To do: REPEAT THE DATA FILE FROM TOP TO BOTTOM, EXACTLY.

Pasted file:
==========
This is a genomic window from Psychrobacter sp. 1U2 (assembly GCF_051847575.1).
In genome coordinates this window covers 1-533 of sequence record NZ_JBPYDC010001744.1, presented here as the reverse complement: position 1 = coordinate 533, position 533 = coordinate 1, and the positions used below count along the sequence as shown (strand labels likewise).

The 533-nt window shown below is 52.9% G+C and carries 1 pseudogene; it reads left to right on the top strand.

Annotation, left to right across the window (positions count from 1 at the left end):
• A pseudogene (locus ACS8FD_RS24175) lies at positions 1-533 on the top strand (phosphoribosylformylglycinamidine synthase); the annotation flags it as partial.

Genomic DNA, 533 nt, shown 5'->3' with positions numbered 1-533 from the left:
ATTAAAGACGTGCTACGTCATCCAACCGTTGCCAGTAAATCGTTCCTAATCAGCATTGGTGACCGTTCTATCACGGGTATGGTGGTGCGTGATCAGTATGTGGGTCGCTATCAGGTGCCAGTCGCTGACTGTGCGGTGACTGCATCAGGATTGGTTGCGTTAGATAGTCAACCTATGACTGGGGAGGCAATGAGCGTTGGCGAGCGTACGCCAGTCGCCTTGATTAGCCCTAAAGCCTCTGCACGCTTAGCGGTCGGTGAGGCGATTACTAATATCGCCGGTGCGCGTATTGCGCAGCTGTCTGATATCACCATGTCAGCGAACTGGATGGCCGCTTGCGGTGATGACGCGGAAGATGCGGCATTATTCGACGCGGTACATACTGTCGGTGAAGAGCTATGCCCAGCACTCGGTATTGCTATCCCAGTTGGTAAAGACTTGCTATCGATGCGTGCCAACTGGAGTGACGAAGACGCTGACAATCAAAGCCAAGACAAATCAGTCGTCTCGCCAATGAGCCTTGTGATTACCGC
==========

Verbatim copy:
This is a genomic window from Psychrobacter sp. 1U2 (assembly GCF_051847575.1).
In genome coordinates this window covers 1-533 of sequence record NZ_JBPYDC010001744.1, presented here as the reverse complement: position 1 = coordinate 533, position 533 = coordinate 1, and the positions used below count along the sequence as shown (strand labels likewise).

The 533-nt window shown below is 52.9% G+C and carries 1 pseudogene; it reads left to right on the top strand.

Annotation, left to right across the window (positions count from 1 at the left end):
• A pseudogene (locus ACS8FD_RS24175) lies at positions 1-533 on the top strand (phosphoribosylformylglycinamidine synthase); the annotation flags it as partial.

Genomic DNA, 533 nt, shown 5'->3' with positions numbered 1-533 from the left:
ATTAAAGACGTGCTACGTCATCCAACCGTTGCCAGTAAATCGTTCCTAATCAGCATTGGTGACCGTTCTATCACGGGTATGGTGGTGCGTGATCAGTATGTGGGTCGCTATCAGGTGCCAGTCGCTGACTGTGCGGTGACTGCATCAGGATTGGTTGCGTTAGATAGTCAACCTATGACTGGGGAGGCAATGAGCGTTGGCGAGCGTACGCCAGTCGCCTTGATTAGCCCTAAAGCCTCTGCACGCTTAGCGGTCGGTGAGGCGATTACTAATATCGCCGGTGCGCGTATTGCGCAGCTGTCTGATATCACCATGTCAGCGAACTGGATGGCCGCTTGCGGTGATGACGCGGAAGATGCGGCATTATTCGACGCGGTACATACTGTCGGTGAAGAGCTATGCCCAGCACTCGGTATTGCTATCCCAGTTGGTAAAGACTTGCTATCGATGCGTGCCAACTGGAGTGACGAAGACGCTGACAATCAAAGCCAAGACAAATCAGTCGTCTCGCCAATGAGCCTTGTGATTACCGC